The Vagabond bowed and the old man bowed,
And then the Vagabond spoke aloud.
"Sir," he said, "we are two of a trade,
Each for the other planned and made,
And so we shall come to a fair agreement,
Since I am for you and you're for me meant.
And I, having travelled hither from far, gain
You yourself as my life's best bargain.
But I am one
Who chaffers for fun,
Who when he perceives such stores of beauty
Outspread conceives it to be his duty
To buy of his visit a slight memento:
Some curious gem of the quattrocento,
Or something equally rare and priceless,
Though its outward fashions perhaps entice less:
A Sultan's slipper, a Bishop's mitre,
Or the helmet owned by a Roundhead fighter,
Or an old buff coat by the years worn thin,
Or - what do you say to the violin?
I'll wager you've many, so you can't miss one,
And I - well, I have a mind for this one,
This which was made, as you must know,
Three hundred years and a year ago
By one who dwelt in Cremona city
For me - but I lost it, more's the pity,
Sixty years back in a wild disorder
That flamed to a fight on the Afghan border;
And, whatever it costs, I am bound to win it,
For I left the half of my full soul in it."
And now as he spoke his eyes began
To shiver the heart of the grey old man;
And the old man stuttered,
And "Sir," he muttered,
"The words you speak are the merest riddle,
But-five pounds down, and you own the fiddle!
And I'll choose for your hand, while the pounds you dole out,
A bow with which you may pick that soul out."
So said so done, and our friend again
Was out in the raging wind and rain.
Swift through the twisting street he passed
And came to the Market Square at last,
And climbed and stood
On a block of wood
Where a pent-house, leant to a wall, gave shelter
From the brunt of the blizzard's helter-skelter,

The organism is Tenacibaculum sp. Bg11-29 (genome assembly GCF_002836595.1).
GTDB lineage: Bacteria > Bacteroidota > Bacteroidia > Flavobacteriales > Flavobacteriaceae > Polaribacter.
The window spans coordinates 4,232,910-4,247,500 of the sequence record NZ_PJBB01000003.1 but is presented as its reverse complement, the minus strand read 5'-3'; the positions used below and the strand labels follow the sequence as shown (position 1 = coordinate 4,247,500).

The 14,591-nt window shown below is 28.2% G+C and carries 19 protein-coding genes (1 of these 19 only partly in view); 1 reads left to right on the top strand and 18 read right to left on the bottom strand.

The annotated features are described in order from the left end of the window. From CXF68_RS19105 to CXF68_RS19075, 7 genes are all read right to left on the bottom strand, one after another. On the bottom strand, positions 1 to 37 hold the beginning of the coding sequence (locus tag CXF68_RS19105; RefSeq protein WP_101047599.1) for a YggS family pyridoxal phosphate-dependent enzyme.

And, waving his bow, he cried, "Ahoy!
Now steady your hearts for an hour of joy!"
And so to his cheek and jutting chin
Straight he fitted the violin,
And, rounding his arm in a movement gay,
Touched the strings and began to play.
There hasn't been heard since the world spun round
Such a marvellous blend of thrilling sound.
It streamed, it flamed, it rippled and blazed,
And now it reproached and now it praised,
And the liquid notes of it wove a scheme
That was one-half life and one-half a dream.
And again it scaled in a rush of fire
The glittering peaks of high desire;
Now, foiled and shattered, it rose again
And plucked at the souls and hearts of men;
And still as it rose the sleet came down
In the Market Square of Danbury town.
And now from hundreds of opened doors,
With quiet paces
And happy faces,
In ones and twos and threes and fours,
A crowd pressed out to the Market Square
And stood in the storm and listened there.
And, oh, with what a solemn tender strain
The long-drawn music eased their hearts of pain;
And gave them visions of divine content;
Green fields and happy valleys far away,
And rippling streams and sunshine and the scent
Of bursting buds and flowers that come in May.
And one spoke in a rapt and gentle voice,
And bade his friends rejoice,
"For now," he said, "I see, I see once more
My little lass upon a pleasant shore
Standing, as long ago she used to stand,
And beckoning to me with her dimpled hand.
As in the vanished years,
So I behold her and forget my tears."
And each one had his private joy, his own,
All the old happy things he once had known,
Renewed and from the prisoning past set free,
And mixed with hope and happy things to be.
So for a magic hour the music gushed,
Then faded to a close, and all was hushed,
And the tranced people woke and looked about,
And fell to wondering what had brought them out
On such a night of wind and piercing sleet,
Exposed with hatless heads and thin-shod feet.
Something, they knew, had chased their heavy sadness;
And for the years to come they still may keep,
As from a morning sleep,
Some broken gleam of half-remembered gladness.
But the wild fiddler on his feet of flame
Vanished and went the secret way he came.